Whether it’s eating as much crawfish as possible at LSU or singing at the top of their lungs to “My Heart Will Go On,” there is never a dull moment with the Texas State Equestrian team.
Students might not be aware Texas State has a well-known equestrian team. According to Merriam-Webster dictionary, an Equestrian is someone who rides horseback. In the case of the Equestrian team at Texas State, the members compete with their horse-riding and handling skills in the Intercollegiate Horse Show Association (IHSA). The region they compete in ranges from south Dallas to Louisiana and growing.
Madison Boyer, marketing and fashion merchandising senior, came to Texas State from Virginia because she heard great things about the Equestrian team.
Boyer has been a member of the team since her freshman year and has been riding horses since she was two years old.
“I came down to Texas State because I had heard such great things about the team, and I loved it,” Boyer said.
Jordan Hobbs, political science senior, said her first time at an IHSA competition was a great experience.
“(The competition) is really inclusive and just lets everybody do it; it’s very fun,” Hobbs said.
She said levels range from beginner to advanced, which opens competition up to everyone interested in competing.
The IHSA shows/ competitions last two days, and the hosts supply the horses.
Competitions consist of “catch riding,” which is when riders are randomly assigned a horse. Riders are not allotted time to warm up with or school the horse. Boyer referred to it as essentially the “luck of the draw,” since members never know which horse they will be receiving.
The Texas State Equestrian Team has been around for about six years, and currently has 35 members.
According to Madison Yearwood, communication design junior, many of the members find their best friends through the team, herself included.
The team consists of members from a range of majors and well-loved coach, Katherine Deichmann. Deichmann started training at Texas State in 2015. She also has experience competing with the IHSA.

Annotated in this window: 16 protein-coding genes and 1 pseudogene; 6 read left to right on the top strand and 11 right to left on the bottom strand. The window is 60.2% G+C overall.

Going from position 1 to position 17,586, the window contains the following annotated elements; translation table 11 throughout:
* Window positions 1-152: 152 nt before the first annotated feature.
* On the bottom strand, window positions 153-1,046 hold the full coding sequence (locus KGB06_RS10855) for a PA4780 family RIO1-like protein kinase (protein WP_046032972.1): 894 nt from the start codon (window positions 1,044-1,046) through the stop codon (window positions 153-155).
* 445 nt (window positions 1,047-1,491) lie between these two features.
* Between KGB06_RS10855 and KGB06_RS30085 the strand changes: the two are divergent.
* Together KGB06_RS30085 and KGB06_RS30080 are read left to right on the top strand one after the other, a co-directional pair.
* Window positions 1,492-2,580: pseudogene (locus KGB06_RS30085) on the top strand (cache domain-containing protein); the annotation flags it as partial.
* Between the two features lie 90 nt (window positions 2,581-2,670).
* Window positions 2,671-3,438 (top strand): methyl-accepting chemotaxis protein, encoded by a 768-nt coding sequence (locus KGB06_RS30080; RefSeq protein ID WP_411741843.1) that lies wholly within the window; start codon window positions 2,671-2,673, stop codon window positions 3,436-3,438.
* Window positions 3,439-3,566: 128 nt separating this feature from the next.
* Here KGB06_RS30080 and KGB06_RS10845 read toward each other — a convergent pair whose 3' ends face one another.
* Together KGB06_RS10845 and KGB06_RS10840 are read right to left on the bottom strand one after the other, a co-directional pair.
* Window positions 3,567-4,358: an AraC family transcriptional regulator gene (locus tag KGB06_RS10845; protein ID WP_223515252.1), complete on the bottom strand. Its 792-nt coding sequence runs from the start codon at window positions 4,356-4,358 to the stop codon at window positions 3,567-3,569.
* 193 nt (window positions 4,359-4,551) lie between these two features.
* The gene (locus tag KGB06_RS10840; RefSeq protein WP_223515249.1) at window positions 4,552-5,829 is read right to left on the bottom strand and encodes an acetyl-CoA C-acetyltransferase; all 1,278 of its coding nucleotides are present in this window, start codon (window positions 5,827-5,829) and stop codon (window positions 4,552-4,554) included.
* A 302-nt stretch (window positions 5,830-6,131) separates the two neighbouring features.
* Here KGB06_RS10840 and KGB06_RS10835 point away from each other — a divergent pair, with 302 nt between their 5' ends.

“Katherine is the best coach I could have ever hoped for,” Yearwood said. “She takes people who have never ridden before, and helps them become the best riders at the barn.”
A perspective student member does not need any experience at all. The club accepts anyone who shows interest in the sport and discuss training schedules from there.
Most team members take private lessons with the coach at least twice a week, and all members meet for a team lesson and workout Fridays According to Yearwood, many active members give new members boots or other things they do not need anymore in order to help out with expenses and make them feel welcome.
Horses are provided through Hunters Chase Farms in Wimberely, where students train a few hours a week. They will often have work days at the farm with the whole team and pizza present. Team members get together occasionally for socials like floating the river, end of semester team trail rides and, this year, a large Christmas party.
Members occasionally volunteer at A.W.A.R.E. Therapeutic Riding Center. The students will hang out with the kids and exercise the horses.
“We have a very good reputation within the IHSA and within the horse world,” Boyer said. “We have a lot of really good people on the team and we do very well each year.”
The Equestrian Team at Texas State is growing each season. The team hosts group practices each Friday and welcome new members at any experience level. For more information about the team, contact email@example.com.